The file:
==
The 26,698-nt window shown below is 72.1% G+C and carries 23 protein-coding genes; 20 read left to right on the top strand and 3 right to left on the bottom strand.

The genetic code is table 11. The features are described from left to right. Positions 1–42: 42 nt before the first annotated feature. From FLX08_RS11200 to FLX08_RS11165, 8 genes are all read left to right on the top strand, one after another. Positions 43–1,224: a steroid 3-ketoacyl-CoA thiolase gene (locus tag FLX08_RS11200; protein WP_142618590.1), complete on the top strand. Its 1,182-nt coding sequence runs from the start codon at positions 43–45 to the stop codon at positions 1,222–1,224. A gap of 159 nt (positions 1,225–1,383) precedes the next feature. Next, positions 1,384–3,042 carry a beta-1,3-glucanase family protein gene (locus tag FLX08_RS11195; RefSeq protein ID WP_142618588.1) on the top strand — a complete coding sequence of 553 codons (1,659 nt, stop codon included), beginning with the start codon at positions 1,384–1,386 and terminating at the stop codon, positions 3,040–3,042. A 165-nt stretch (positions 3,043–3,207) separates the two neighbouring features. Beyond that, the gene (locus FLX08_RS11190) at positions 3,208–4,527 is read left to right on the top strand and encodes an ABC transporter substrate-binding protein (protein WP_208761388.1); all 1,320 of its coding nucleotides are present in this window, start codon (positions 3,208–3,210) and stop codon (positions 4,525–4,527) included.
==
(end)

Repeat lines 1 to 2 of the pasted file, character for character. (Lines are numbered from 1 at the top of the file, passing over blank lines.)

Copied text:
The 26,698-nt window shown below is 72.1% G+C and carries 23 protein-coding genes; 20 read left to right on the top strand and 3 right to left on the bottom strand.

The genetic code is table 11. The features are described from left to right. Positions 1–42: 42 nt before the first annotated feature. From FLX08_RS11200 to FLX08_RS11165, 8 genes are all read left to right on the top strand, one after another. Positions 43–1,224: a steroid 3-ketoacyl-CoA thiolase gene (locus tag FLX08_RS11200; protein WP_142618590.1), complete on the top strand. Its 1,182-nt coding sequence runs from the start codon at positions 43–45 to the stop codon at positions 1,222–1,224. A gap of 159 nt (positions 1,225–1,383) precedes the next feature. Next, positions 1,384–3,042 carry a beta-1,3-glucanase family protein gene (locus tag FLX08_RS11195; RefSeq protein ID WP_142618588.1) on the top strand — a complete coding sequence of 553 codons (1,659 nt, stop codon included), beginning with the start codon at positions 1,384–1,386 and terminating at the stop codon, positions 3,040–3,042. A 165-nt stretch (positions 3,043–3,207) separates the two neighbouring features. Beyond that, the gene (locus FLX08_RS11190) at positions 3,208–4,527 is read left to right on the top strand and encodes an ABC transporter substrate-binding protein (protein WP_208761388.1); all 1,320 of its coding nucleotides are present in this window, start codon (positions 3,208–3,210) and stop codon (positions 4,525–4,527) included.